Canine DNA Admitted In Criminal Cases Across the U.S.
Canine DNA was sucessfully admitted in court in People v. Ige, 2010 WL 3518148 (Cal. App. 4 Dist.). The trial court ruled that canine DNA evidence extracted from dog hairs was admissable because it had been generally accepted in the scientific community, and it was not a new or novel procedure. The trial court found that the canine DNA evidence met the "Frye/Kelly" test and was reliable and admissible. The appellate court affirmed the trial court's ruling.
The canine DNA issue arose when dogs hairs taken from a burnt floor mat at the crime scene, a fire pit, were found to match the dogs Sadie, Buck and Sherlock, three dogs that lived in the same house as Ige. This canine DNA evidence thus put Ige at the scene, despite his denials. There was additional evidence that Ige was involved in the murder, including DNA from cigarettes, and DNA blood stains from the victim in Ige's car.
The case is signficant on many levels. First, it involved a first degree murder conviction. Second, canine DNA testing was found to meet the "Frye/Kelly" test. Frey v. US, 293 F. 1013 and People v. Kelly, 17 Cal.3d 24 are two cases that essentially require scientific evidence to be generally accepted by the scientific community before it can be admitted into evidence. The court hears the evidence without a jury present, and makes a determination as to whether the scientific evidence proposed meets this standard. If it does not, the jury does not hear the evidence at all. If it does, the scientific evidence is admitted and subject to cross examination.
In Ige, Joy Halverson testified as an the canine DNA expert for the prosecution. She indicated that she has testifed as a canine forensic expert in ten trials across the country, five of which involved mitochondrial mtDNA. She had been involved in 30-40 criminal investigations, and had also been involved in dna testing in noncriminal cases primarily for parentage testing. She testified that the hairs taken from the burnt floor mat at the scene matched the three dogs the lived in the house where Ige lived.
The scientific explanations involving the DNA evidence are quite complex. If you are interested in such technical details, read the case at the links above. Other canine DNA cases are cited below:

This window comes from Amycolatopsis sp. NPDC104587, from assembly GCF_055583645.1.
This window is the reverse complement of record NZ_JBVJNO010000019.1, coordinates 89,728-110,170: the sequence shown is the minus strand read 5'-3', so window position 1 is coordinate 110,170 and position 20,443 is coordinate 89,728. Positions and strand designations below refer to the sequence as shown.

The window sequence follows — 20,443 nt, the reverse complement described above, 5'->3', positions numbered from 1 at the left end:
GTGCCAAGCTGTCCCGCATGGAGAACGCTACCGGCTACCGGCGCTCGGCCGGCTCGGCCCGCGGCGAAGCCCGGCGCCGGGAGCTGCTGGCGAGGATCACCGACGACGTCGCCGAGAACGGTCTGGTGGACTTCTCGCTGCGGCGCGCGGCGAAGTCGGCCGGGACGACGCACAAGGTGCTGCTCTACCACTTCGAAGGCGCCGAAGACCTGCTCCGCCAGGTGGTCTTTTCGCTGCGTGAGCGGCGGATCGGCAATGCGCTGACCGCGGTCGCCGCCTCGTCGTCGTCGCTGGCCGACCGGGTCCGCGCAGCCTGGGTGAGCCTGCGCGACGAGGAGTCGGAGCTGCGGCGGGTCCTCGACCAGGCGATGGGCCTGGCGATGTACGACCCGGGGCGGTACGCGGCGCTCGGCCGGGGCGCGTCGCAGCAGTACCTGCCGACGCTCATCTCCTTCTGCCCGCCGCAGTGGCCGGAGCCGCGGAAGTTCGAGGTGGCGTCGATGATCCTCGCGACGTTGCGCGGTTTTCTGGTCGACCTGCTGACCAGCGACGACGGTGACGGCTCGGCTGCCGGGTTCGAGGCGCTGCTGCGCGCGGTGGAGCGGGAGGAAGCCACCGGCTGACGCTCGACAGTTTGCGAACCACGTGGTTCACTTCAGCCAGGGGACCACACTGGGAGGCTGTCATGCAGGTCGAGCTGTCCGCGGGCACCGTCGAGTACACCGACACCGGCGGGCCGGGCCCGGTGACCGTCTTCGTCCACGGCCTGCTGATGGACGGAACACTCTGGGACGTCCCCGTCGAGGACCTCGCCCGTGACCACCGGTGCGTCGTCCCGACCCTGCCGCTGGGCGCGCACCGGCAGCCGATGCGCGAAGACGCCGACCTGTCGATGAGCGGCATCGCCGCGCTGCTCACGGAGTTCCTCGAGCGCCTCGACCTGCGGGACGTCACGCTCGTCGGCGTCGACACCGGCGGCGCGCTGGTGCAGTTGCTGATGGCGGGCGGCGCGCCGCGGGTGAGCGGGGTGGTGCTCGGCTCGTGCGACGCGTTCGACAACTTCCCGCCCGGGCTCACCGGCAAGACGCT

Canine DNA Admitted in Other Criminal Cases in the U.S.
State v. Westerfield (Unpublsihed 2003) - There is no reported case, but this was the first trial in the U.S. to admit canine DNA. The defendant was charged with the kidnapping and murder of eight-year-old Danielle Van Dam. A mitochondrial haplotype of dog hairs found in the suspect's motor home, on a quilt, and in the lint-trap of his dryer matched that of the Van Dam's dog. David Westerfield was convicted.
Huck v. Florida, 881 So.2d 1137 (Fla. Dist. Ct. App. 2004) - the court ruled in a murder case that the admission of mtDNA testing of canine hairs presented no specific appealable issue.
Commonwealth of Pennsylvania v. Treiber, 874 A.2d 26 (Pa. 2005) - the court held there were no admissibility issues when the court allowed the DNA from canine hair to be used against the defendant in the arson/murder of his daughter. The hair was found on an envelope containing a threatening note and matched one of defendant's dog.
People v. Sullivan, 223 Ill. 2d 187, 860 N.E.2d 178 (2006) - The trial court admitted canine mtDNA. The defendant appealed on the basis that the canine DNA was not sceintifically sound. The court found that the evidence was legally sufficient to support the accused's conviction. The dispute between the experts was a factual question to be resolved by the jury.
Coleman v. State, 2008 Haw.App.Lexis 581 (Haw.Ct.App. Oct 3 2008) - The trial judge's admission of canine mtDNA evidence was not an abuse of discretion, 193 P.3d 456 (Haw. App.2008).
Canine DNA Widely Used In Criminal Investigations Across The U.S.
Other courts have admitted canine DNA evidence. Two commentators reported that canine DNA evidence has "contributed to over 20 criminal investigations since 1966. Evidence from these investigations has been admitted in nine criminal trials in California, Florida, Illinios, Oklahoma, Washington, Iowa, Pennsylvania and Great Britain." Halverson & Basten, A PCR Multiplex and Database for Forensic DNA Identification of Dogs, 50 J. Forensic Sci. 352 (2005).
Canine DNA Used In Civil Cases In The U.S.
In Augillard v. Madura, 257 SW3rd 494 (Tex. App. Austin 2008), canine DNA was used to prove that a cocker spaniel in Defendant's possession was the same dog Plaintiff had lost during hurricane Katrina. The trial court ruled against the plaintiff, and on appeal, this ruling was reversed. The court held that the canine DNA should have been considered "conclusive."
Likewise, canine DNA was used to prove that a particular dog was not the cause of a traffic accident. 112 Int'l J. Legal Med. 315 (1999).